Cedric Paquette ready to continue ‘pissing off’ Jonathan Toews

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Cedric Paquette ready to continue ‘pissing off’ Jonathan Toews
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TAMPA – Cedric Paquette’s task against the Chicago Blackhawks in the Stanley Cup Final is rather well-defined: Get Jonathan Toews off his game, by any means necessary. 

“Just a little slash there, talking to him a little bit, just chirping. All the things you can do to piss him off,” he said on Friday, the eve of Game 2 of the Final in Tampa.

It wasn’t until after Game 1 that he realized chirping Toews could be a multi-lingual exercise. “I didn't know he was talking French. I saw him at the Fresh Kitchen yesterday, he talked to me in French. I was surprised a little bit. I'm gonna talk in French now,” he said, smiling.

“I don’t like to do that too much. But against a guy like that you want to mess him up a little bit.”

Paquette has only played 66 games in the NHL in two seasons with the Lightning, but he’s a major part of the team’s penalty kill and shutdown line with Ryan Callahan. In Game 1, coach Jon Cooper surprised many by throwing him against Toews and Patrick Kane right off the opening faceoff and throughout the game.

One of the most surprised: Cedric Paquette.

Cooper didn’t tell him until near game time that his line would be tasked with shutting down the Blackhawks’ top center.

“I think that was the right call from Coop. I think thinking about it too much, I would have been a little nervous. Thinking about it too much on the ice. You go out there against anybody, you play the same game. Against him, out there, you have to play a smart game,” said Paquette.

“It means a lot to me. [Cooper has] confidence in me. There’s nothing better than having your coach on your side.”

The result? The Blackhawks top players were kept off the scoresheet. Kane had five shot attempts, three of them on goal. Toews had one shot and one miss.

“He’s a very good player for his age. He skates very well, he has a lot of speed," said Toews. "Tampa has four lines that can play with speed and that can play with the puck. Their possession game is very, very strong. So for my line, it’s not only a matter of playing well on offense, but also to play smart in our zone. No matter the line we find ourselves against, we have to play that way, smart.” 

Cooper said he had seen Paquette play well against Derek Stepan and Derick Brassard of the New York Rangers, and Max Pacioretty of the Montreal Canadiens. The thing was that if Paquette, Ryan Callahan and either J.T. Brown or Alex Killorn could neutralize the Toews line, the Lightning’s other lines could thrive. 

“I thought he did an unreal job. Those guys are great players. To keep them off the  score sheet the way they did. … he won draws against them. It was something we needed,” said Cooper of Paquette.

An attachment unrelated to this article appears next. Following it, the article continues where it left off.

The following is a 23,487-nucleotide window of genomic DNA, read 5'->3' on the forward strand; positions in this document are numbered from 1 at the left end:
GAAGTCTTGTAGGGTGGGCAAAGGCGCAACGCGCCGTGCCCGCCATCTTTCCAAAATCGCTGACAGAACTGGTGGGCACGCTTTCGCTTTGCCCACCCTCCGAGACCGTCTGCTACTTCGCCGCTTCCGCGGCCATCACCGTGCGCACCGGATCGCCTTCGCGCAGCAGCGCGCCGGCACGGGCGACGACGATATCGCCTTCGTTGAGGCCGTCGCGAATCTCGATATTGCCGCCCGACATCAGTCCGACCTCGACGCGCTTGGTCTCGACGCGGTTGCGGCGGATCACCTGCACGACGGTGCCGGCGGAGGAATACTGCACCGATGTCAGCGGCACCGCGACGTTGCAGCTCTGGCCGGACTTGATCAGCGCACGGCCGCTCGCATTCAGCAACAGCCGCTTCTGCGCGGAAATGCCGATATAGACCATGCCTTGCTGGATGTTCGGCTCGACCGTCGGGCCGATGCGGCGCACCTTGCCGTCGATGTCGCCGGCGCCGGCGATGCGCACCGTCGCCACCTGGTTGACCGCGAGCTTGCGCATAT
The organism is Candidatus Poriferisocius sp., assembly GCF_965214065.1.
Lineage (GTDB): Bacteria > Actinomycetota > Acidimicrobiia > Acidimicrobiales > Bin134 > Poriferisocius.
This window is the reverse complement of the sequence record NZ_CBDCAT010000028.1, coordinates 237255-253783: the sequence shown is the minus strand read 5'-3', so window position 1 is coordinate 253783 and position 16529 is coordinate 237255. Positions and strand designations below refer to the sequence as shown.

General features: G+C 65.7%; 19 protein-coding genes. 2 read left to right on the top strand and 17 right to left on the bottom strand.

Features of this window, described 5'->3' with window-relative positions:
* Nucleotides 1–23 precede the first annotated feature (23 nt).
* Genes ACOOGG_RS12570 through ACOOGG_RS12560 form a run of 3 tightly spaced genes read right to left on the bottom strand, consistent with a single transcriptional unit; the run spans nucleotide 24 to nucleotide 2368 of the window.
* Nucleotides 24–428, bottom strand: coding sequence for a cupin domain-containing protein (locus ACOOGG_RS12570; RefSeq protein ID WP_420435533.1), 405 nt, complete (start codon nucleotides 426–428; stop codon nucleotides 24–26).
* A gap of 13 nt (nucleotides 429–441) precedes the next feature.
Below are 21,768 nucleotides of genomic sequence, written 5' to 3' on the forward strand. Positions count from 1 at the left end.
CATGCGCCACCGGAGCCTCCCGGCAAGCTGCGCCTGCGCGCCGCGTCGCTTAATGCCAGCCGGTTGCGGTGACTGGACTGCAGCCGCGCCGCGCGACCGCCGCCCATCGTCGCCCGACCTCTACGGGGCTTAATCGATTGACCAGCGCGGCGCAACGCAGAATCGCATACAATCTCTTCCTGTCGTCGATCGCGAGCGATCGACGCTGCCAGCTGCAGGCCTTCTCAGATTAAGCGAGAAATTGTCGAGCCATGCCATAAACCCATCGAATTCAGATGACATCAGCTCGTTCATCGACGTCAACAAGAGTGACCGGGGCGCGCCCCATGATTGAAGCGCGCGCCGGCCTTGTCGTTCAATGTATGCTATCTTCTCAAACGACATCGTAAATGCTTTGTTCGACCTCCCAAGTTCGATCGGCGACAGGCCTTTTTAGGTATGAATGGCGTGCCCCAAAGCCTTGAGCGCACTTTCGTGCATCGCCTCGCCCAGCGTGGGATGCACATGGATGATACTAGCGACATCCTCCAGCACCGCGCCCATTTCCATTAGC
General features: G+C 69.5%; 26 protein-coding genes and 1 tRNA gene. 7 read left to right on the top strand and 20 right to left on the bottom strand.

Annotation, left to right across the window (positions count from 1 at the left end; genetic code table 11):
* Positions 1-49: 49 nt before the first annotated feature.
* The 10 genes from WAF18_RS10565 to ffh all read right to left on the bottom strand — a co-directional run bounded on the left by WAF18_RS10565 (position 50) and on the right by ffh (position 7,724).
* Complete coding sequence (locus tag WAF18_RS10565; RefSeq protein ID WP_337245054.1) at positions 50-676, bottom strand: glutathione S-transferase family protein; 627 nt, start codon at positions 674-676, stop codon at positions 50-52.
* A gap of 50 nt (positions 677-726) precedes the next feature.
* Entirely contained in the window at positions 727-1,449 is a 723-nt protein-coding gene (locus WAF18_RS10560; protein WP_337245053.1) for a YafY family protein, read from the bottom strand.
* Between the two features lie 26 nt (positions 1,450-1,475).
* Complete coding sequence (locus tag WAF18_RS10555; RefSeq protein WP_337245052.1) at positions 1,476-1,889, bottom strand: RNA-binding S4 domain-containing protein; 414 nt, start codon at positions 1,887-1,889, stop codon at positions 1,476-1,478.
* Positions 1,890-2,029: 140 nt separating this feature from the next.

Callahan said he and Paquette recognized the challenge in front of them and met it. "We tried to take away their time and space as much as possible," he said. "It's a challenge to play them. We had to rise to that."

The young Lightning center made his playoff debut last season in Tampa’s loss to the Montreal Canadiens, playing the type of pest game that got him immediately noticed. “We had to get him in minutes because this kid's a really responsible, hard to play against centerman,” said Cooper.

Paquette’s agitating defensive role has its roots in junior, where he was a second-line center for Blainville-Boisbriand in the QMJHL. He was a fourth-round pick for the Lightning in 2012, and played 70 games with the Syracuse Crunch of the AHL last season.

He had 19 points in 64 games with the Lightning in the regular season. But his value to the lineup isn’t necessarily in putting the puck in the net, but finding ways to prevent the best players on the opposing team from doing so.

Again, by any means necessary.

Paquette watched the way a master of the dark arts of agitation, Ryan Kesler of the Anaheim Ducks, played against Toews in the Western Conference Final.

“I saw those games, you want to try to take their tricks against him to piss him off. I think they did a good job,” he said.

How does Paquette know when he’s done a good job in agitating a foe?

“You can see them in their body language," he said. “It’s fun to see. It’s what you try to do, get them off their game."

The Lightning will try to even the series on Saturday after their Game 1 loss, and keeping Toews and Kane in check will be a key to that effort. So far Paquette, likes what he sees.

“If they’re pissed off, you can see them hanging their head or shaking their head. Last game, [Toews] and Kane weren’t happy," he said.

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